Resolution and remission in schizophrenia: getting well and staying well

David Yeomans, Mark Taylor, Alan Currie, Richard Whale, Keith Ford, Christopher Fear, Joanne Hynes, Gary Sullivan, Bryan Moore, Tom Burns

Research output: Contribution to journalArticlepeer-review

9 Citations (Scopus)


Remission is a new research outcome indicating long-term wellness. Remission not only sets a standard for minimal severity of symptoms and signs (resolution); it also sets a standard for how long symptoms and signs need to remain at this minimal level (6 months). Individuals who achieve remission from schizophrenia have better subjective well-being and better functional outcomes than those who do not. Research suggests that remission can be achieved in 20–60% of people with schizophrenia. There is some evidence of the usefulness of remission as an outcome indicator for clinicians, service users and their carers. This article reviews the literature on remission in schizophrenia and asks whether it could be a useful clinical standard of well-being and a foundation for functional improvement and recovery.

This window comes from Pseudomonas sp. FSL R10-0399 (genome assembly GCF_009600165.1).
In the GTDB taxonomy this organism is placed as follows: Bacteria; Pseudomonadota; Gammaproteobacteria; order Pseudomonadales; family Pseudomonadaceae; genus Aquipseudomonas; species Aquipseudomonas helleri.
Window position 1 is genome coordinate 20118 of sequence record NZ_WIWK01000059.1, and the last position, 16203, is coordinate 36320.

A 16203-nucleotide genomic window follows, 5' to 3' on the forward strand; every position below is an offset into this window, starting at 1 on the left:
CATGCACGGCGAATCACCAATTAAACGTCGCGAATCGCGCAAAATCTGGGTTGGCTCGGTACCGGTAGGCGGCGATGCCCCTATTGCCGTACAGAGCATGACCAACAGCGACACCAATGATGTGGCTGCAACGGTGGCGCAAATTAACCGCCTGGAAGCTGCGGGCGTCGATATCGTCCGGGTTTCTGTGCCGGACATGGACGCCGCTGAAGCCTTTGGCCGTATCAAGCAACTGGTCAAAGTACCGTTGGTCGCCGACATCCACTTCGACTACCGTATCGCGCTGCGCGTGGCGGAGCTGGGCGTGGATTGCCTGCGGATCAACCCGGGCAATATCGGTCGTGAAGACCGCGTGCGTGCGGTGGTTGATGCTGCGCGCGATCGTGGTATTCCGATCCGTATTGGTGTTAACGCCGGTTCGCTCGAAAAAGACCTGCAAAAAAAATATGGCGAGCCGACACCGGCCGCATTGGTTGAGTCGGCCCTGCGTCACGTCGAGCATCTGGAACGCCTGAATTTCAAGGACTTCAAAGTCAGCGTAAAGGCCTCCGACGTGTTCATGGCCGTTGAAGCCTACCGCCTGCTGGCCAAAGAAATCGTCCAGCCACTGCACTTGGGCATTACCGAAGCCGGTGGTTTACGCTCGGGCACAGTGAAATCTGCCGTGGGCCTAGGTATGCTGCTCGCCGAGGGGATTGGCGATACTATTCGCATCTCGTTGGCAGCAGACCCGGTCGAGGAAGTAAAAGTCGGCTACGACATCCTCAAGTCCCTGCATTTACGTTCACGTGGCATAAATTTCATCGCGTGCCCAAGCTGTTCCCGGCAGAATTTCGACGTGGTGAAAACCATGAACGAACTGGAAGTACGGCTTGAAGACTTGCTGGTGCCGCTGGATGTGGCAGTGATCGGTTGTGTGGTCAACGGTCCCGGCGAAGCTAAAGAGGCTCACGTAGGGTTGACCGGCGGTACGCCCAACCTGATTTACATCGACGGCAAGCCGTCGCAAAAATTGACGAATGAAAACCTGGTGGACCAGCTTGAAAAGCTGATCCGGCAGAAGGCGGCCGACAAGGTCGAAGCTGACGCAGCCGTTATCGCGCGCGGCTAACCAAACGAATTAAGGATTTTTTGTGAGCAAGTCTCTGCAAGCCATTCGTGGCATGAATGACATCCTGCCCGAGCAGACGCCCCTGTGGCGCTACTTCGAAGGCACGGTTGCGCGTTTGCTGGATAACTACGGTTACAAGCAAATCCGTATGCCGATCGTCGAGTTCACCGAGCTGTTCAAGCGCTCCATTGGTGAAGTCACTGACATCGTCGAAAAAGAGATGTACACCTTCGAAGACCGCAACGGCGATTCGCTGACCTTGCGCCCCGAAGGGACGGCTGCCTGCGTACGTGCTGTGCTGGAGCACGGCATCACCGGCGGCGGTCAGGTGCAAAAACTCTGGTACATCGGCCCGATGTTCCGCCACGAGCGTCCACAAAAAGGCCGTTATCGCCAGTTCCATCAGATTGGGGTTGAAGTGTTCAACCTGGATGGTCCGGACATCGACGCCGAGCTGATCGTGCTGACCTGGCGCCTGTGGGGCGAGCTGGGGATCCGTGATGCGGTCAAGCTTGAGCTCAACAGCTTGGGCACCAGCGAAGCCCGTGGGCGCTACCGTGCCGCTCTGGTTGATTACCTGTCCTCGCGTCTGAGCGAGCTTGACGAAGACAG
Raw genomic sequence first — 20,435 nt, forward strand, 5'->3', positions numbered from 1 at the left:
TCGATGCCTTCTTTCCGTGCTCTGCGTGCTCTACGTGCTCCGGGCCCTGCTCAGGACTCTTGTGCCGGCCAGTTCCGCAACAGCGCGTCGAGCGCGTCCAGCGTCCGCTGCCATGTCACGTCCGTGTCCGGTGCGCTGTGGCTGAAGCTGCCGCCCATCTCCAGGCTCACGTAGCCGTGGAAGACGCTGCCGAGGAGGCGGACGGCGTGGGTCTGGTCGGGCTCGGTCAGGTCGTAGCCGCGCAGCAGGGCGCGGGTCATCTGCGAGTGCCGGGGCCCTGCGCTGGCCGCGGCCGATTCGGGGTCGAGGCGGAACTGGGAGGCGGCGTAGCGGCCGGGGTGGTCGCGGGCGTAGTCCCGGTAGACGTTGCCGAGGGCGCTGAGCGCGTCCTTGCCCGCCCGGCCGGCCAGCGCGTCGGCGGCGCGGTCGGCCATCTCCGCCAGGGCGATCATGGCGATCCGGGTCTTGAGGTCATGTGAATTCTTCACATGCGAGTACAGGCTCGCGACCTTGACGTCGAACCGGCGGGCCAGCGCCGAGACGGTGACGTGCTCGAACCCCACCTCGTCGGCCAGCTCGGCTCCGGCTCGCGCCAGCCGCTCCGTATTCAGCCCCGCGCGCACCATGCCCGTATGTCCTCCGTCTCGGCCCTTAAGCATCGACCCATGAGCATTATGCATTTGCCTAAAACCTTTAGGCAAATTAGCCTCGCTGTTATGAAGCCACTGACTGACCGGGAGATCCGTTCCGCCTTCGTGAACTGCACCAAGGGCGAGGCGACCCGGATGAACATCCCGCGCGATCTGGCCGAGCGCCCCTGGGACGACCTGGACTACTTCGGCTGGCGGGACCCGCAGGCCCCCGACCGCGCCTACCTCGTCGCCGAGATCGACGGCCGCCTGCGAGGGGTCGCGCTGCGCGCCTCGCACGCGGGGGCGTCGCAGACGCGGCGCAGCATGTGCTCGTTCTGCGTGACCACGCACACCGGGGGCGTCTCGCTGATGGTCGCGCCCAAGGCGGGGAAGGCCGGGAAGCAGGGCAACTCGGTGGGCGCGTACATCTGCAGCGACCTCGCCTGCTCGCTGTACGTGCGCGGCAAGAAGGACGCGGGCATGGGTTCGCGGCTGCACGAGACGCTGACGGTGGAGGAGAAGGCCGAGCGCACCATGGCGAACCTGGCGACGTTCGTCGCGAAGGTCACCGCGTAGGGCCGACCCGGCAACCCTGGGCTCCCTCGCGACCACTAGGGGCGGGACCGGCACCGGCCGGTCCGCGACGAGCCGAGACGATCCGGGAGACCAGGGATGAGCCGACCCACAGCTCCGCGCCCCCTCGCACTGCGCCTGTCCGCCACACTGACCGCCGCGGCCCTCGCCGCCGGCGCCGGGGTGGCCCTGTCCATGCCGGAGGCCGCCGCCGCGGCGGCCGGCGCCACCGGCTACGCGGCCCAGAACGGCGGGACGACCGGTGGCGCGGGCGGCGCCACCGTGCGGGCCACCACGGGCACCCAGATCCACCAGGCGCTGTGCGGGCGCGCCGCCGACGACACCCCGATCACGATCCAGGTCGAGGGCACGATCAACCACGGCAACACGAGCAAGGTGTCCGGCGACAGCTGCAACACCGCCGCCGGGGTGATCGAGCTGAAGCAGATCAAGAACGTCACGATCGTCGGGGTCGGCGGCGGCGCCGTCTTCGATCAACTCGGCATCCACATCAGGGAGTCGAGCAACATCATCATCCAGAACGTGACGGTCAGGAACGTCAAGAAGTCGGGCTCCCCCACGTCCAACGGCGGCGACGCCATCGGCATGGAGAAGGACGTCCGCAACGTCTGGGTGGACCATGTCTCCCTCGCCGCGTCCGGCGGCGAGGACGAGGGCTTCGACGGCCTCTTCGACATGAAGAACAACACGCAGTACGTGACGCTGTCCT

Original languageEnglish
Pages (from-to)86-95
JournalAdvances in Psychiatric Treatment
Issue number2
Publication statusPublished - 2010


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